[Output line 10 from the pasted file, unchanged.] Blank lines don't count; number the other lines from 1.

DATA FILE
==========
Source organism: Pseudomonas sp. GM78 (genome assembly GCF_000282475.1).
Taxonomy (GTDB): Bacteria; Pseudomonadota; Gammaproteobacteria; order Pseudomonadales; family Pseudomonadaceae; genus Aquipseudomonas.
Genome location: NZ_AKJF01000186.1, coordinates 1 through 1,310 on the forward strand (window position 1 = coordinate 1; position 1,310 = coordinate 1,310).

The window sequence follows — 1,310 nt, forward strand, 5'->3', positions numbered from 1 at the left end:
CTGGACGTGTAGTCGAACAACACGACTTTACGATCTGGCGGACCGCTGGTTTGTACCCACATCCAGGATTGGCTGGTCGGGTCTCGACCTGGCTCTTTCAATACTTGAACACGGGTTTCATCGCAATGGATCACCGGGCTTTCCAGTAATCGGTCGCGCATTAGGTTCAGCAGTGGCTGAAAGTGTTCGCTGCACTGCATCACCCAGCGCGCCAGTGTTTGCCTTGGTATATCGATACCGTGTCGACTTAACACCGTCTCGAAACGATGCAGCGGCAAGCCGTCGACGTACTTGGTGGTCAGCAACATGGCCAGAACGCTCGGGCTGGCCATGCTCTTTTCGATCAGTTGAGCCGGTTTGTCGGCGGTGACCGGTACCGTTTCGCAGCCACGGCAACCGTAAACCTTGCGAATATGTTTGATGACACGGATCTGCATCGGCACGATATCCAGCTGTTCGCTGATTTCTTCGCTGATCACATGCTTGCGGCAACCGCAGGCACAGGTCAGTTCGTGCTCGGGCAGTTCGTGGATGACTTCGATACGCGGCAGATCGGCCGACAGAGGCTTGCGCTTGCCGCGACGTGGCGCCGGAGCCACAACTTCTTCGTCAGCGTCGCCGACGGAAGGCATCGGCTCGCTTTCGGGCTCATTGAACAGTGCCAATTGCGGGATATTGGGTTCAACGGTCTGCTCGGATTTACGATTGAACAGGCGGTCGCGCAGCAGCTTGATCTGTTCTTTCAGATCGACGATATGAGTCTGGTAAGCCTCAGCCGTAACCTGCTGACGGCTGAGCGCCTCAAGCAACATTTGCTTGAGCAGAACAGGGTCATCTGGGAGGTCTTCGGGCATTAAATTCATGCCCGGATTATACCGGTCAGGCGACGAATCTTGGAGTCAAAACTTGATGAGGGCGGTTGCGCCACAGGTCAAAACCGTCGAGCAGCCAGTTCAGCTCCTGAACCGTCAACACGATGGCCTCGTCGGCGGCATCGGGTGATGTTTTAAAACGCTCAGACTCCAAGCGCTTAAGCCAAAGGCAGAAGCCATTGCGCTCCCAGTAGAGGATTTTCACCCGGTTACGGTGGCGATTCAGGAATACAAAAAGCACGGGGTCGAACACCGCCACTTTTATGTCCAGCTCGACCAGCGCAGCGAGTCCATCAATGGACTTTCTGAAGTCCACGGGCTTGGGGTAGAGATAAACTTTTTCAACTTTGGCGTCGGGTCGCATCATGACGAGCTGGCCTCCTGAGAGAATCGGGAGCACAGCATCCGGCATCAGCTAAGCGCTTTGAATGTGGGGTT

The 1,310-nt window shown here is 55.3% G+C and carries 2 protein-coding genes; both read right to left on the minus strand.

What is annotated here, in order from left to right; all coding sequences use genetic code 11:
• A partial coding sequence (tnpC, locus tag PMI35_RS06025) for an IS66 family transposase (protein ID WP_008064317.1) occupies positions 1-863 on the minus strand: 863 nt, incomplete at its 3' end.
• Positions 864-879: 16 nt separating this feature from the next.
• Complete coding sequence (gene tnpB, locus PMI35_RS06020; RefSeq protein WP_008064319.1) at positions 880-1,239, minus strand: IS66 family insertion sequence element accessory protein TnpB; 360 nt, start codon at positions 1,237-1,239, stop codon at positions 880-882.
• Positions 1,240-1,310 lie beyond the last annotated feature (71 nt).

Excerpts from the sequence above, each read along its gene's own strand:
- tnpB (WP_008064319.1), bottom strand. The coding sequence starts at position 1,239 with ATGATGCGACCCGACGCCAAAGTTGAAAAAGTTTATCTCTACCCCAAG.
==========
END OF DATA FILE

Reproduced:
• Complete coding sequence (gene tnpB, locus PMI35_RS06020; RefSeq protein WP_008064319.1) at positions 880-1,239, minus strand: IS66 family insertion sequence element accessory protein TnpB; 360 nt, start codon at positions 1,237-1,239, stop codon at positions 880-882.